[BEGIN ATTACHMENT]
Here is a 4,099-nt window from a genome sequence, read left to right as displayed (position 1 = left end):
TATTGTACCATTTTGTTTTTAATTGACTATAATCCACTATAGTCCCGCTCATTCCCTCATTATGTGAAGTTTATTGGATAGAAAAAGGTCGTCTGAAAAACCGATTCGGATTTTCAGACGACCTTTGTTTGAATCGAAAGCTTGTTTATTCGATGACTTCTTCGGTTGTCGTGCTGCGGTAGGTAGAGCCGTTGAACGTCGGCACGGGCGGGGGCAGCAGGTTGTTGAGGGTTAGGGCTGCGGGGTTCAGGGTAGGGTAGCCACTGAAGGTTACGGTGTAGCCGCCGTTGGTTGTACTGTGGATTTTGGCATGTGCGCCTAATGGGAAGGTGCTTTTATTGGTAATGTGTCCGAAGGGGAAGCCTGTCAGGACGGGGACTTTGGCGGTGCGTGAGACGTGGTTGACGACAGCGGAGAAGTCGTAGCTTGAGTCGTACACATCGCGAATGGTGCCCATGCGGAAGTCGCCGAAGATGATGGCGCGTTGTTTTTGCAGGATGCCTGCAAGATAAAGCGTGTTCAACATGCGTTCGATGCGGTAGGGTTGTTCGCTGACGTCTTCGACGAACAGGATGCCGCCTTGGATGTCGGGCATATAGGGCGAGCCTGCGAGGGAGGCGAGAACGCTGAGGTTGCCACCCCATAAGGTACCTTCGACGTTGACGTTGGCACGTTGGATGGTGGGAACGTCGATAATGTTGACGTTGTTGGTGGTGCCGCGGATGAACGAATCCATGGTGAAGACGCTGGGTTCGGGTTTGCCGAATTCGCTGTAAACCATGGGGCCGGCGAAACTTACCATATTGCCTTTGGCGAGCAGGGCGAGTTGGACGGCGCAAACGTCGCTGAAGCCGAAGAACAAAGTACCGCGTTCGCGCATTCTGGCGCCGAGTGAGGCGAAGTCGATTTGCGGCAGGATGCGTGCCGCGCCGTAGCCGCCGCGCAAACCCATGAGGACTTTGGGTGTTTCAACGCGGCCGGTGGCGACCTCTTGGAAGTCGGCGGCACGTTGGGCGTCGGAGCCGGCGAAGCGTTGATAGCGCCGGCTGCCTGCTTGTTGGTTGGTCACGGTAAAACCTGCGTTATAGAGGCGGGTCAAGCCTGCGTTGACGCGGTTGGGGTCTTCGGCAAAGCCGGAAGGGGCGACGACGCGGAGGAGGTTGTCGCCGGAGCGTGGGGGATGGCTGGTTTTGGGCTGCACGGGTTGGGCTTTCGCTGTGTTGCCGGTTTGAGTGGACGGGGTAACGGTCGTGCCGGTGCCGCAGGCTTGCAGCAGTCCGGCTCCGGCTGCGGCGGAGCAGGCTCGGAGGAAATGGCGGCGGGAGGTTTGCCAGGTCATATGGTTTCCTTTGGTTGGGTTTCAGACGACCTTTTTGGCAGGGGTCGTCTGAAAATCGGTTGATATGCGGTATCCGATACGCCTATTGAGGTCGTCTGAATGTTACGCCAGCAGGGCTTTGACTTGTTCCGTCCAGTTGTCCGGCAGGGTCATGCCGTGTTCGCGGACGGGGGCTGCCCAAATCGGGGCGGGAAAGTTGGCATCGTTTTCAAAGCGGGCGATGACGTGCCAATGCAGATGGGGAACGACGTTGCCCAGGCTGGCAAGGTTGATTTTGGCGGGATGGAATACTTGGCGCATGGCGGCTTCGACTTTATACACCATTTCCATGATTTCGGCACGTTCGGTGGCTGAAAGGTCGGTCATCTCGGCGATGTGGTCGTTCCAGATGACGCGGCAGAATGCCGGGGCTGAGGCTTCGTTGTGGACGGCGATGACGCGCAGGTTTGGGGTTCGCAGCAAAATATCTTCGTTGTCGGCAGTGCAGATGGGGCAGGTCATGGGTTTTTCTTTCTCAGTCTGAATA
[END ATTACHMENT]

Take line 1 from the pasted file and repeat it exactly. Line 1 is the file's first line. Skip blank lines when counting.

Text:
Here is a 4,099-nt window from a genome sequence, read left to right as displayed (position 1 = left end):